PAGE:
Integration of substance use disorder services with primary care: health center surveys and qualitative interviewsReport as inadecuate




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Substance Abuse Treatment, Prevention, and Policy

, 9:15

First Online: 28 March 2014Received: 31 October 2013Accepted: 21 February 2014DOI: 10.1186-1747-597X-9-15

Cite this article as: Urada, D., Teruya, C., Gelberg, L. et al. Subst Abuse Treat Prev Policy 2014 9: 15. doi:10.1186-1747-597X-9-15

Abstract

BackgroundEach year, nearly 20 million Americans with alcohol or illicit drug dependence do not receive treatment. The Affordable Care Act and parity laws are expected to result in increased access to treatment through integration of substance use disorder SUD services with primary care. However, relatively little research exists on the integration of SUD services into primary care settings. Our goal was to assess SUD service integration in California primary care settings and to identify the practice and policy facilitators and barriers encountered by providers who have attempted to integrate these services.

MethodsPrimary survey and qualitative interview data were collected from the population of federally qualified health centers FQHCs in five California counties known to be engaged in SUD integration efforts was surveyed. From among the organizations that responded to the survey 78% response rate, four were purposively sampled based on their level of integration. Interviews were conducted with management, staff, and patients n = 18 from these organizations to collect further qualitative information on the barriers and facilitators of integration.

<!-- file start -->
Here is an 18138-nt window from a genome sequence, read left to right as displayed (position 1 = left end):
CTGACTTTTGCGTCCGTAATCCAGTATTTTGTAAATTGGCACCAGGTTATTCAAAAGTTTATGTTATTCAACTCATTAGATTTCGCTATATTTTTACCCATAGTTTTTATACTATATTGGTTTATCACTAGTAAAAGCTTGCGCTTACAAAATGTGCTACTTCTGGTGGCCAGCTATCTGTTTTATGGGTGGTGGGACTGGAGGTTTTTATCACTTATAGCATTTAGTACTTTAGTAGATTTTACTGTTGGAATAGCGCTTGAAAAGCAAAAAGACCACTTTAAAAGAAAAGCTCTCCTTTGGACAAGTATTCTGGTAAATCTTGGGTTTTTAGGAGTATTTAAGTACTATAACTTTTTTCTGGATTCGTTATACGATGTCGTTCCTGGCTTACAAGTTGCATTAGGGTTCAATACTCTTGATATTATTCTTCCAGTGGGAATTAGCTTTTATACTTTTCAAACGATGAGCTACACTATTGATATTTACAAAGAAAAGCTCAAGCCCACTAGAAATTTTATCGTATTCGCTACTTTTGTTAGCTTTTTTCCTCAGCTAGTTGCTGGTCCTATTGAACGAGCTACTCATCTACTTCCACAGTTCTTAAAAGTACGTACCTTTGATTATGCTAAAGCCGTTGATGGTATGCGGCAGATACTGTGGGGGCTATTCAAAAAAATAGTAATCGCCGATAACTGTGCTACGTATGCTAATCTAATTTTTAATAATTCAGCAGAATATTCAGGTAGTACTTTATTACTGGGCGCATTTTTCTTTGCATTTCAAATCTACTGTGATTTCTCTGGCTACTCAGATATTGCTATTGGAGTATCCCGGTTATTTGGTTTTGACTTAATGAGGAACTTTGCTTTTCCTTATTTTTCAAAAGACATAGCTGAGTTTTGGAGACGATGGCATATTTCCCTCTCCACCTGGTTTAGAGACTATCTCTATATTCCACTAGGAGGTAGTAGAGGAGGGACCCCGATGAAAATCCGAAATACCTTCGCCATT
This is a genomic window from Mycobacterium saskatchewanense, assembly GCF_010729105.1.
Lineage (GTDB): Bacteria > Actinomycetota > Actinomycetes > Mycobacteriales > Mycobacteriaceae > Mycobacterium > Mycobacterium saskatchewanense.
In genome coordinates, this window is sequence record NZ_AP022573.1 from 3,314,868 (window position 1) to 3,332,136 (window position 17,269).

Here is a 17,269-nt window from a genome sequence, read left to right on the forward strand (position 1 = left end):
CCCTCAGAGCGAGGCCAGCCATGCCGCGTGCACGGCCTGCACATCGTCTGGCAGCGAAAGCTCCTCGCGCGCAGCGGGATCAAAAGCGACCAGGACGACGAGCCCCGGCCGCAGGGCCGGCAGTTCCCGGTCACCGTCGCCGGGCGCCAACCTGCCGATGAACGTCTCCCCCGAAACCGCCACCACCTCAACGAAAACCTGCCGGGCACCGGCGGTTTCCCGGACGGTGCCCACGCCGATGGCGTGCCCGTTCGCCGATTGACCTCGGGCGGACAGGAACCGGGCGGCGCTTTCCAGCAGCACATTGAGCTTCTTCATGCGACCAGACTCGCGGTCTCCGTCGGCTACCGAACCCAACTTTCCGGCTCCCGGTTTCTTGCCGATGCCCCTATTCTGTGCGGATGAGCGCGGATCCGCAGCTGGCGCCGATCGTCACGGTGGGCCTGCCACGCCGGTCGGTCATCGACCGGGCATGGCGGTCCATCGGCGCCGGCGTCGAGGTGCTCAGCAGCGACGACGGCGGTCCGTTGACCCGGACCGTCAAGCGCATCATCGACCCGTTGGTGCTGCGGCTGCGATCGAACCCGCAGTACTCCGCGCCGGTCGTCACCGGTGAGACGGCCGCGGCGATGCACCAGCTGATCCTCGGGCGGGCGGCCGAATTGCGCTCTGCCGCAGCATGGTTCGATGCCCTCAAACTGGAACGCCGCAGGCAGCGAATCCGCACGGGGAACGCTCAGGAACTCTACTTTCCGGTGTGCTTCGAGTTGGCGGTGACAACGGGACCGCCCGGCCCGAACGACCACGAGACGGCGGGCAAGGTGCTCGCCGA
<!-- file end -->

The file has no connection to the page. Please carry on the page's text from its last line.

ResultsCompared to mental health services, there was a trend for SUD services to be less integrated with primary care, and SUD services were rated significantly less effective. The perceived difference in effectiveness appeared to be due to provider training. Policy suggestions included expanding the SUD workforce that can bill Medicaid, allowing same-day billing of two services, facilitating easier reimbursement for medications, developing the workforce, and increasing community SUD specialty care capacity.

ConclusionsEfforts to integrate SUD services with primary care face significant barriers, many of which arise at the policy level and are addressable.

KeywordsSubstance use disorders Substance abuse Integrated care Health policies  Download fulltext PDF



Author: Darren Urada - Cheryl Teruya - Lillian Gelberg - Richard Rawson

Source: https://link.springer.com/







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